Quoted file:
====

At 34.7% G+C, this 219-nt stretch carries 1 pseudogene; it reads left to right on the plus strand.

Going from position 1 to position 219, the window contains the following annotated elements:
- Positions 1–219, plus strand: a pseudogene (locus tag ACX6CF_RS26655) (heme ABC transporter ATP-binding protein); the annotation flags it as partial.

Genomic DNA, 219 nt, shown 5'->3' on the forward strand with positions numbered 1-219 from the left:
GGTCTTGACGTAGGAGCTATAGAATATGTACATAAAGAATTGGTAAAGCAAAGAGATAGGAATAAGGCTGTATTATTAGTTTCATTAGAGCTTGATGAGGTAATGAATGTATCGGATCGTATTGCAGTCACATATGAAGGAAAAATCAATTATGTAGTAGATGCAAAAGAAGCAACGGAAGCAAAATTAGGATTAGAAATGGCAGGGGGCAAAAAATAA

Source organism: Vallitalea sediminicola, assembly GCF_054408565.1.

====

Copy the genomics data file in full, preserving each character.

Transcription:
At 34.7% G+C, this 219-nt stretch carries 1 pseudogene; it reads left to right on the plus strand.

Going from position 1 to position 219, the window contains the following annotated elements:
- Positions 1–219, plus strand: a pseudogene (locus tag ACX6CF_RS26655) (heme ABC transporter ATP-binding protein); the annotation flags it as partial.

Genomic DNA, 219 nt, shown 5'->3' on the forward strand with positions numbered 1-219 from the left:
GGTCTTGACGTAGGAGCTATAGAATATGTACATAAAGAATTGGTAAAGCAAAGAGATAGGAATAAGGCTGTATTATTAGTTTCATTAGAGCTTGATGAGGTAATGAATGTATCGGATCGTATTGCAGTCACATATGAAGGAAAAATCAATTATGTAGTAGATGCAAAAGAAGCAACGGAAGCAAAATTAGGATTAGAAATGGCAGGGGGCAAAAAATAA

Source organism: Vallitalea sediminicola, assembly GCF_054408565.1.